Presentation on theme: "COVALENT ENZYME REGULATION Both reversible and irreversible covalent modification of enzymes play important roles in regulation of enzyme function. This."— Presentation transcript:
COVALENT ENZYME REGULATION Both reversible and irreversible covalent modification of enzymes play important roles in regulation of enzyme function. This lecture will cover: 1. Reversible covalent modification. The modulation of enzyme activity by the attachment or release of small groups plays a very important role in metabolic control. Probably the most universal, and certainly the most well understood, is the phosphorylation of specific serine, threonine or tyrosine groups. We will discuss protein phosphorylation, regulation and its effects on enzyme structure and function 2). Irreversible covalent modification. Proteolytic cleavage of specific peptide bonds is often used to activate enzymes. Since proteolysis is essentially irreversible, turning the activity off requires another mechanism, often binding of inhibitory proteins. Examples of enzymes activated by proteolytic cleavage and the role of enzyme cascades will be discussed. Reading: Lippincott, ch. 5, section VIII
1) Reversible covalent modifications. Reversible covalent modifications require expenditure of energy and are often used in signaling from extracellular messages. In contrast, noncovalent interactions are reversible with no metabolic energy expended and sense conditions within a cell. Reversible covalent modifications that are known to alter enzyme activity include: a) Phosphorylation of serine, threonine or tyrosine and less frequently aspartate and histidine residues. b) Acetylation of lysine or amino terminal groups. c) Methylation of glutamate or aspartate residues d) Nucleotidylation of tyrosine residues e) ADP ribosylation primarily of arginine residues. Most well understood of these reactions, and probably the most ubiquitous in eukaryotic cells, is the phosphorylation reaction, which is based on the simple addition and removal of inorganic phosphate.
Lysine Acetylation Acetylation of lysines in histones is important in regulation of gene expression. Addition of the acetyl group to a lysine removes its positive charge, weakening the binding of histones to the negatively charged DNA which, apparently, results in a conformation more favorable for transcription NH 3 + N H C CH 3 O C O S CoA HS CoA Lysine Acetylated Lysine Acetyl Coenzyme A Coenzyme A CC CC
The energy for reversible phosphorylation is derived from ATP hydrolysis. Protein Phosphorylation: Enzymes catalyzing the transfer of a phosphate from ATP to a protein are known as kinases and those catalyzing the hydrolytic removal of the phosphate group are known as phosphatases.
Kinases and Phosphatases come in two major classes - those that act specifically on serine and threonine residues and those that act on tyrosine residues. HCH CC CH 3 HC CC HCH CC OH SerineThreonine Tyrosine OPO 3 2 -
Regulation of Protein Kinases Regulation by phosphorylation requires that the kinases and phophatases must, in turn, be regulated. Regulation of kinases, and probably phosphatases as well, most often involves one or more of three regulatory strategies: a) interaction with peptides or subunits whose binding may depend upon chemical messengers such as calcium or cyclic AMP. b) phosphorylation itself is a very common mechanism for regulation of protein kinases (an enzyme that catalyzes this reaction would be known as a kinase kinase). c) localization to particular cellular components. We will provide examples of the first two strategies shortly, using the binding of cyclic AMP to PKA regulatory subunits as an example of the first strategy and the effects of phosphorylation on the insulin receptor tyrosine kinase as an example of the second strategy. An additional important strategy that has recently become more appreciated is the targeting of kinases to specific cellular locations. This can be used to limit the effects of kinases with broad specificity only to desired locations. A number of proteins and protein domains have been implicated in such targeting.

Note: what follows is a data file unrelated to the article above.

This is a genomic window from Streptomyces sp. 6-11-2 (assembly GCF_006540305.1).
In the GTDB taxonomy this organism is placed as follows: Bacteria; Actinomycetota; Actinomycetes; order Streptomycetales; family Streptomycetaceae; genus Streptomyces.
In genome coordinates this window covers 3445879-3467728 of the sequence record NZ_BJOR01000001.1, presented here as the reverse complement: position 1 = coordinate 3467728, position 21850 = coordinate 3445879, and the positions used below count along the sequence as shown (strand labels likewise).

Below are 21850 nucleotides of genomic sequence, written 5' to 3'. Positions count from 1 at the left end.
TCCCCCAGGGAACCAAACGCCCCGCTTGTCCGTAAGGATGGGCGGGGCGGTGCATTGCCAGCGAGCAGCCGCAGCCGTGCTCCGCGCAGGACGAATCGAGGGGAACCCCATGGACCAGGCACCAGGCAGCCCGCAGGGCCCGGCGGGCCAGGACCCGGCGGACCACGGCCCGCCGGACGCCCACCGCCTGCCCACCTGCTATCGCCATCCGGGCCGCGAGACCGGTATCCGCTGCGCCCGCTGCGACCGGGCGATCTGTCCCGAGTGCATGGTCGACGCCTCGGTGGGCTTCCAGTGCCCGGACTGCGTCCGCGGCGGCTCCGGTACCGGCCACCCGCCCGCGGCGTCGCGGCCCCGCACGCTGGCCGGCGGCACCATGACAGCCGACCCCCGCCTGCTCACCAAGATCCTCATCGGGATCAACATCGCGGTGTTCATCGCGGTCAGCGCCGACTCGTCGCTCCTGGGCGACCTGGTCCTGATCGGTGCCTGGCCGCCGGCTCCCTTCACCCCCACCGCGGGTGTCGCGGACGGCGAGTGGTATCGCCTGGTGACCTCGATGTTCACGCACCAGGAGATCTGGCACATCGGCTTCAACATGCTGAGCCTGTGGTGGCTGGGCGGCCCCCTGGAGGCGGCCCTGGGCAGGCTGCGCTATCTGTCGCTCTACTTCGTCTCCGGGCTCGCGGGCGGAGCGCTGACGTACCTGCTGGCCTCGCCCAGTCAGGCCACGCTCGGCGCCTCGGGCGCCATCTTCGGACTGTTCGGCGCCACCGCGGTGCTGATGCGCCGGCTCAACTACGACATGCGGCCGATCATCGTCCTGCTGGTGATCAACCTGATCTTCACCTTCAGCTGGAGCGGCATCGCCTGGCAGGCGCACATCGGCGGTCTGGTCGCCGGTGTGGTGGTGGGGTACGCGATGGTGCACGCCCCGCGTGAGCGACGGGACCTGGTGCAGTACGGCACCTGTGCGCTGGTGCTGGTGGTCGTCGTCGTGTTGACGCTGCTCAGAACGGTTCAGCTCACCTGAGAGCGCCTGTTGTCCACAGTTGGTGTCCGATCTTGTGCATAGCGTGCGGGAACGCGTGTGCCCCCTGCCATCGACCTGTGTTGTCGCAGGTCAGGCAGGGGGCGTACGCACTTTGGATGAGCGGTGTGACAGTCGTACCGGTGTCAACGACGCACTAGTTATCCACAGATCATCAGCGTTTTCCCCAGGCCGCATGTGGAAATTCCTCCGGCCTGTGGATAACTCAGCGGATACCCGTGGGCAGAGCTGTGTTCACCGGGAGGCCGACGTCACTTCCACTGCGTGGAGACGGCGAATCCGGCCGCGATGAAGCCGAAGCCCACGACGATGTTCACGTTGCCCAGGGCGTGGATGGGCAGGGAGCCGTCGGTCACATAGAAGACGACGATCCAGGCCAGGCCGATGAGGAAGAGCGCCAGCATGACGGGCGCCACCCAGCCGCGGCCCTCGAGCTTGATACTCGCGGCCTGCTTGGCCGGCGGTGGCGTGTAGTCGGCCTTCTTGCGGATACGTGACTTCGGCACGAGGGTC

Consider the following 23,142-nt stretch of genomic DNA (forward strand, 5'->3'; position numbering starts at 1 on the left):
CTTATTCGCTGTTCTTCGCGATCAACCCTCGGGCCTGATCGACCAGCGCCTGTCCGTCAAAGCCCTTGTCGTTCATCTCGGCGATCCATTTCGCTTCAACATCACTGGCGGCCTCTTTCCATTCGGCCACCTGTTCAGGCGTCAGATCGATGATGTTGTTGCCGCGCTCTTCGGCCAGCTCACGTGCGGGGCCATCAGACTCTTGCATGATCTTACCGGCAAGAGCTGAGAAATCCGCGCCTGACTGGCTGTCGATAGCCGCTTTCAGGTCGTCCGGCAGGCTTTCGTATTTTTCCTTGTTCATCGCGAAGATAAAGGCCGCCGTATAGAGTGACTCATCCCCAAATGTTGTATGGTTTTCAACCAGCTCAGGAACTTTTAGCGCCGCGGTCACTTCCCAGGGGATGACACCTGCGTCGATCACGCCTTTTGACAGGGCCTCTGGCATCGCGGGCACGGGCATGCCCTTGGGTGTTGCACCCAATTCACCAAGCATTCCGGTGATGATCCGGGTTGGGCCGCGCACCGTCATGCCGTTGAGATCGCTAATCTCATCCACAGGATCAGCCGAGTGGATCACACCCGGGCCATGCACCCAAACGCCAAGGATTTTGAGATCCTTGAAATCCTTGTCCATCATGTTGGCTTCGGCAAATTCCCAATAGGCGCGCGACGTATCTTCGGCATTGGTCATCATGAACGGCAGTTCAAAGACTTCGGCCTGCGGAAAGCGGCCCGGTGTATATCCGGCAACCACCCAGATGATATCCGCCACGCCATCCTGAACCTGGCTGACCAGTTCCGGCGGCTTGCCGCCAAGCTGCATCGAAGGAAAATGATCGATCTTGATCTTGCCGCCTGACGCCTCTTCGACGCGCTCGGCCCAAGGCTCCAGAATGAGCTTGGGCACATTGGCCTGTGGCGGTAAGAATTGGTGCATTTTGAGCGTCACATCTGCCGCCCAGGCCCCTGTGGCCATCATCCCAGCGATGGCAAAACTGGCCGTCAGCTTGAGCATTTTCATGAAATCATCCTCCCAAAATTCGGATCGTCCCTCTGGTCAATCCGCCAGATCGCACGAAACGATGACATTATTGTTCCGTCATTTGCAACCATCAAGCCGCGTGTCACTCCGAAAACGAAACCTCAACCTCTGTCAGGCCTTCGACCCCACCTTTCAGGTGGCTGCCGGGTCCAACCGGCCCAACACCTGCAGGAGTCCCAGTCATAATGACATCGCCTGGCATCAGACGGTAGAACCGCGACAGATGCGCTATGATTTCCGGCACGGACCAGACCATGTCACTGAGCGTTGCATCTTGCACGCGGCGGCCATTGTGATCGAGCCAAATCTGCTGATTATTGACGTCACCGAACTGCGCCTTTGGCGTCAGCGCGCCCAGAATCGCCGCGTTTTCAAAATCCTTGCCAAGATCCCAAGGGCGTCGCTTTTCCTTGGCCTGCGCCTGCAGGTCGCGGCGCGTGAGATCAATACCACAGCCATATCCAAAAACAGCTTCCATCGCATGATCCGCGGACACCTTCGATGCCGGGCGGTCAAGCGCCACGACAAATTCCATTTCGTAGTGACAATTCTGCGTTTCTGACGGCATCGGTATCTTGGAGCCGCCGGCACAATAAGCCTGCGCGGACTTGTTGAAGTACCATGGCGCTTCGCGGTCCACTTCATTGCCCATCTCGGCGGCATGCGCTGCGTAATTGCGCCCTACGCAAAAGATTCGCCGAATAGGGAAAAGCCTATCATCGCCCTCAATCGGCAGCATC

Phosphorylation in the regulation of glycogen metabolism The role of reversible covalent modification was first shown to be important in the control of glycogen metabolism. Glycogen is used by the body as a readily mobilized storage of glucose. Glycogen synthase catalyses synthesis of glycogen while Glycogen phosphorylase catalyses the stepwise removal of glucose units from glycogen. Synthesis and degradation of glycogen is coordinated. Shown to the right are schematic pathways resulting from epinephrine binding to its receptor on the plasma membrane. The first three steps are identical, with both leading to protein phosphorylation. However, phosphorylation of phosphorylase leads to its activation, whereas phosphorylation of glycogen synthase leads to its inactivation.
Enzyme Cascades As is evident from the previous slide, the same protein kinase that phosphorylates and activates phosphorylase kinase also phosphorylates glycogen synthase but in this case causes inactivation. Generally enzymes that are involved in degradation are activated by phosphorylation and those involved in synthesis are inhibited by phosphorylation. The activation by an enzyme cascade considerably amplifies the hormone signal. Three steps are used to activate glycogen breakdown and two deactivate glycogen synthesis. If glycogen synthase and phosphorylase were directly controlled by binding epinephrine, more than one thousand times as much hormone would be needed to elicit the same response obtained through the cascades.